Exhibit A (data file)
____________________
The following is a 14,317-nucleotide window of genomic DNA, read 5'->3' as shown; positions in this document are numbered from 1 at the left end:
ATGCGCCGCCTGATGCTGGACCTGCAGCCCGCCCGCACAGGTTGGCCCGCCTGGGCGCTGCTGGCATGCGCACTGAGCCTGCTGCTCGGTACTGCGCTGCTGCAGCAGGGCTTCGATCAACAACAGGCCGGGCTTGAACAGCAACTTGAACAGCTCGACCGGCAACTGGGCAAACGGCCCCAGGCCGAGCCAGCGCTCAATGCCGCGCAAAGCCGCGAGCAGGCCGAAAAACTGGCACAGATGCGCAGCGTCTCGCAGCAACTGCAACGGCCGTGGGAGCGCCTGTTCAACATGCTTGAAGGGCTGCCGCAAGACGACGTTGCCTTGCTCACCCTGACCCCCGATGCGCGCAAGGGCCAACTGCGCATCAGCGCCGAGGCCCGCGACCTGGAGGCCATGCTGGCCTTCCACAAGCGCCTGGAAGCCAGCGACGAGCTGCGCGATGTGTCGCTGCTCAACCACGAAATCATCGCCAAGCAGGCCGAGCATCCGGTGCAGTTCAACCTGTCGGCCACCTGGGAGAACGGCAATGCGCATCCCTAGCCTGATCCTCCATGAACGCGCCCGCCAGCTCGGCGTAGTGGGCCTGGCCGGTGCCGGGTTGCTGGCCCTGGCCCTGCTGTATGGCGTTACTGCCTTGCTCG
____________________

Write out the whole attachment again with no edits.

The following is a 14,317-nucleotide window of genomic DNA, read 5'->3' as shown; positions in this document are numbered from 1 at the left end:
ATGCGCCGCCTGATGCTGGACCTGCAGCCCGCCCGCACAGGTTGGCCCGCCTGGGCGCTGCTGGCATGCGCACTGAGCCTGCTGCTCGGTACTGCGCTGCTGCAGCAGGGCTTCGATCAACAACAGGCCGGGCTTGAACAGCAACTTGAACAGCTCGACCGGCAACTGGGCAAACGGCCCCAGGCCGAGCCAGCGCTCAATGCCGCGCAAAGCCGCGAGCAGGCCGAAAAACTGGCACAGATGCGCAGCGTCTCGCAGCAACTGCAACGGCCGTGGGAGCGCCTGTTCAACATGCTTGAAGGGCTGCCGCAAGACGACGTTGCCTTGCTCACCCTGACCCCCGATGCGCGCAAGGGCCAACTGCGCATCAGCGCCGAGGCCCGCGACCTGGAGGCCATGCTGGCCTTCCACAAGCGCCTGGAAGCCAGCGACGAGCTGCGCGATGTGTCGCTGCTCAACCACGAAATCATCGCCAAGCAGGCCGAGCATCCGGTGCAGTTCAACCTGTCGGCCACCTGGGAGAACGGCAATGCGCATCCCTAGCCTGATCCTCCATGAACGCGCCCGCCAGCTCGGCGTAGTGGGCCTGGCCGGTGCCGGGTTGCTGGCCCTGGCCCTGCTGTATGGCGTTACTGCCTTGCTCG